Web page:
CVap vs. Sous Vide --and-- Combi Ovens vs Sous Vide

While sous vide is rather easy to use considering only temperature is a factor, CVap has two variables -- temperature and humidity. Understanding wet bulb and dry bulb temperatures makes for a learning curve for CVap oven which is minimal when using the sous vide technique.

With both CVap and sous vide you don't have to figure out how long or at what temperature is needed to cook something. One major advantage with CVap cooking is that you don't have to put the food inside a vacuum packed plastic container; you can actually cook food that looks as though it came out of a conventional oven. This is also extremely important when considering that some foods e.g., fish can be texturally altered under vacuum.

Neither sous vide cookers or CVap ovens have the ability to brown food since the temperature is below that required by the Maillard Reaction. Foods that require browning need to be seared or grilled after removing them from either Sous Vide or CVap appliances. This is usually done just prior to serving still making these methods of cooking desirable.

Cooking Fish in the CVap Oven

Many top chefs are now using CVap ovens to start the fish cooking. Chef Wyle Dufresne cooks a Mediterranean Bass for 10 minutes in a CVap oven set to 120F and then finishes the fish on a plancha skin-side down until crispy.

 

Jean George does his fish in a similar way starting from a raw state in the CVap oven -- cooking to perfection --- and then finishing skin side down. This produces 'perfect results' with a very moist white flesh and very crispy skin.

Dish shown to left -- from Nougatine JG Restaurant -- Black Sea Bass with Buttermilk Vinaigrette.

 

 

Combi Oven

Combi means "combination" which is a mix of the hot, dry air of an oven and the wet heat of a steamer. Combi ovens can cook with ambient air (as an ordinary convection oven does), with injected steam, or with a combination of both. A combi oven is an oven with three functions: convection, steam and combination cooking. In the convection mode, the oven circulates dry heat - ideal for pastries and breads. The steam mode injects water into the oven to poach fish, rice and vegetables. This allows something like a Crème brûlée to be tackled without using a bain-marie.

A combi oven is not cheap. It costs roughly $15,000 for an oven the size of a half sheet pan and several times that for larger configurations. Miniature combi ovens designed for commercial kitchens have recently come on the market for as little as $2,000, but these use very small pans. And the technology is starting to come into the home kitchen.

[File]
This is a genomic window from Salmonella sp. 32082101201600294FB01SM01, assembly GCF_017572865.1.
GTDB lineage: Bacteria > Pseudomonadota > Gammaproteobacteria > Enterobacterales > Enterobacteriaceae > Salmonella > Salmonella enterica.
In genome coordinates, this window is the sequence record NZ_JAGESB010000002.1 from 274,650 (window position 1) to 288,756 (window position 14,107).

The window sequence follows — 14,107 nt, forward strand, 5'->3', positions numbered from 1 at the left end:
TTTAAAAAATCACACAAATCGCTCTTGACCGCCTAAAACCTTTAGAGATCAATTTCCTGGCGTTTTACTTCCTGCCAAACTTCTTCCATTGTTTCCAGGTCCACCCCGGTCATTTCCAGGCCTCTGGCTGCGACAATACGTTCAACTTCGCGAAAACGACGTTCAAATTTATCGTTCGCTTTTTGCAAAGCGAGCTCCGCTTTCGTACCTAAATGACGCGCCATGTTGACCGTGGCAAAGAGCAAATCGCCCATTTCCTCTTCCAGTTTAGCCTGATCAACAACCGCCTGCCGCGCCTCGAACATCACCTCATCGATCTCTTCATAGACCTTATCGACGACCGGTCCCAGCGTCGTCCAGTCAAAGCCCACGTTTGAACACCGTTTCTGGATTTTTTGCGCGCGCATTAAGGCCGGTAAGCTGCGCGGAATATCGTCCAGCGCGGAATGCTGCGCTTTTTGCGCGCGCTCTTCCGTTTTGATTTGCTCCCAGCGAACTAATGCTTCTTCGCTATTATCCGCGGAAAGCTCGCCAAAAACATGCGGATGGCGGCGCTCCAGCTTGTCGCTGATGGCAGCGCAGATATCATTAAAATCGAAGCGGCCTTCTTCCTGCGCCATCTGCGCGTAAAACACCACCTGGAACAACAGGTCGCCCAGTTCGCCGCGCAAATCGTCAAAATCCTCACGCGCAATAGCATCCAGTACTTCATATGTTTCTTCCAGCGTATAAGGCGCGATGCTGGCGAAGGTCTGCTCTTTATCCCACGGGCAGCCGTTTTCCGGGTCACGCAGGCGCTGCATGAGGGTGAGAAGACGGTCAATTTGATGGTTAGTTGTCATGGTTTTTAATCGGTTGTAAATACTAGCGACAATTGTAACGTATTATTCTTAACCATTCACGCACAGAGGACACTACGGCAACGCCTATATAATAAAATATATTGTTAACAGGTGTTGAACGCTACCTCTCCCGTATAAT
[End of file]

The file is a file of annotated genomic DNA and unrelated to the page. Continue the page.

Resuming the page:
Downside of Combi Ovens

Combi ovens are not able to hold low temperatures well at low temperatures (below 140o F). And, this becomes a problem when cooking fish and meat where more exact temperatures are needed. At these temperatures there can be a variation of 4-9oF whereas in sous vide the temperature will not vary more than 1-2 oF (ref. Modernist Cuisine at Home pg. 38). A few degrees can drastically alter taste and texture. See Cooking Chicken Sous Vide.

Thermador and Wolf have recently launched products joining the German Miele and Gaggenauin the area of steam ovens or combi ovens. Cuisinart (photo below) also launched a very affordable version. Alto-Shaams and Cambros have also been in the business many years.

Cuisinart Combi Oven for Home

 

Cuisinart makes a $300 oven that can toast or steam food. Combi ovens offer the ability to regulate humidity along an impressively wide temperature range (many models can go lower than 100 degrees and higher than 500). The CSO-300 Steam Oven from Cuisinart is a unique oven for the home that incorporates all the functions of a professional steam oven. It's a countertop convection oven with full steaming capability. Steam heat from the Cuisinart Oven will cut cooking time by as much as 40%. With the Cuisinart Combi you can steam or poach any type of vegetable, fish, poultry or rice… or use steam in combination with both Broil or Bake functions to create roasts that are browned on the outside, yet moist and juicy on the inside. Special settings allow you to proof breads, rolls – even homemade pretzels and donuts. Bake them faster, with bakery-quality results. The oven contains a container on the side which hold the water bath.

Readings and References

 
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Recipes using local
Greenmarket Ingredients